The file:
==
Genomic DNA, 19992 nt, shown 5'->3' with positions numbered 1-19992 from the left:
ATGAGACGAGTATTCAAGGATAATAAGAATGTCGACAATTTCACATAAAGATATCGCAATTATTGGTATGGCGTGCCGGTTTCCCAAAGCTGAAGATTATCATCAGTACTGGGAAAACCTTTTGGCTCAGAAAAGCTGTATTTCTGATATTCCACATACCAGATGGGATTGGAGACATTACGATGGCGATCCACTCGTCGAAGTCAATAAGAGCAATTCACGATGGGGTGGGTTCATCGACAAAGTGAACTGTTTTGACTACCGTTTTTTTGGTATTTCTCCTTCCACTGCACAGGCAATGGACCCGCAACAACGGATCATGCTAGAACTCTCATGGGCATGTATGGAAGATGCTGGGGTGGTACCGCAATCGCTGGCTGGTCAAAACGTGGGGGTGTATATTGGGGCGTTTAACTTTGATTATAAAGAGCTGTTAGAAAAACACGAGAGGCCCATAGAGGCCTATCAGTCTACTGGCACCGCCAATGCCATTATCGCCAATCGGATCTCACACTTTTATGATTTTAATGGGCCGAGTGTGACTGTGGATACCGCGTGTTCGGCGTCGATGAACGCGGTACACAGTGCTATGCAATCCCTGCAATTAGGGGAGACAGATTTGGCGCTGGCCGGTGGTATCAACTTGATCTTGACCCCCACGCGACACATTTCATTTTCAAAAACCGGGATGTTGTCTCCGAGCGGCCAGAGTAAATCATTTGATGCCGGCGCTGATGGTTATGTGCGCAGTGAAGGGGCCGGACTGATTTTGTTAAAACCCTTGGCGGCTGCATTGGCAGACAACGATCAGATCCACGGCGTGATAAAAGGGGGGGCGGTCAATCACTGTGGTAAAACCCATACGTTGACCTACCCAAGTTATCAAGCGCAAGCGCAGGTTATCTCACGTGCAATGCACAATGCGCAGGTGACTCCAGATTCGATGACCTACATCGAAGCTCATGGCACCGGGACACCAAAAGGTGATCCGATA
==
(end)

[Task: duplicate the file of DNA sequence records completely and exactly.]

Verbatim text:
Genomic DNA, 19992 nt, shown 5'->3' with positions numbered 1-19992 from the left:
ATGAGACGAGTATTCAAGGATAATAAGAATGTCGACAATTTCACATAAAGATATCGCAATTATTGGTATGGCGTGCCGGTTTCCCAAAGCTGAAGATTATCATCAGTACTGGGAAAACCTTTTGGCTCAGAAAAGCTGTATTTCTGATATTCCACATACCAGATGGGATTGGAGACATTACGATGGCGATCCACTCGTCGAAGTCAATAAGAGCAATTCACGATGGGGTGGGTTCATCGACAAAGTGAACTGTTTTGACTACCGTTTTTTTGGTATTTCTCCTTCCACTGCACAGGCAATGGACCCGCAACAACGGATCATGCTAGAACTCTCATGGGCATGTATGGAAGATGCTGGGGTGGTACCGCAATCGCTGGCTGGTCAAAACGTGGGGGTGTATATTGGGGCGTTTAACTTTGATTATAAAGAGCTGTTAGAAAAACACGAGAGGCCCATAGAGGCCTATCAGTCTACTGGCACCGCCAATGCCATTATCGCCAATCGGATCTCACACTTTTATGATTTTAATGGGCCGAGTGTGACTGTGGATACCGCGTGTTCGGCGTCGATGAACGCGGTACACAGTGCTATGCAATCCCTGCAATTAGGGGAGACAGATTTGGCGCTGGCCGGTGGTATCAACTTGATCTTGACCCCCACGCGACACATTTCATTTTCAAAAACCGGGATGTTGTCTCCGAGCGGCCAGAGTAAATCATTTGATGCCGGCGCTGATGGTTATGTGCGCAGTGAAGGGGCCGGACTGATTTTGTTAAAACCCTTGGCGGCTGCATTGGCAGACAACGATCAGATCCACGGCGTGATAAAAGGGGGGGCGGTCAATCACTGTGGTAAAACCCATACGTTGACCTACCCAAGTTATCAAGCGCAAGCGCAGGTTATCTCACGTGCAATGCACAATGCGCAGGTGACTCCAGATTCGATGACCTACATCGAAGCTCATGGCACCGGGACACCAAAAGGTGATCCGATA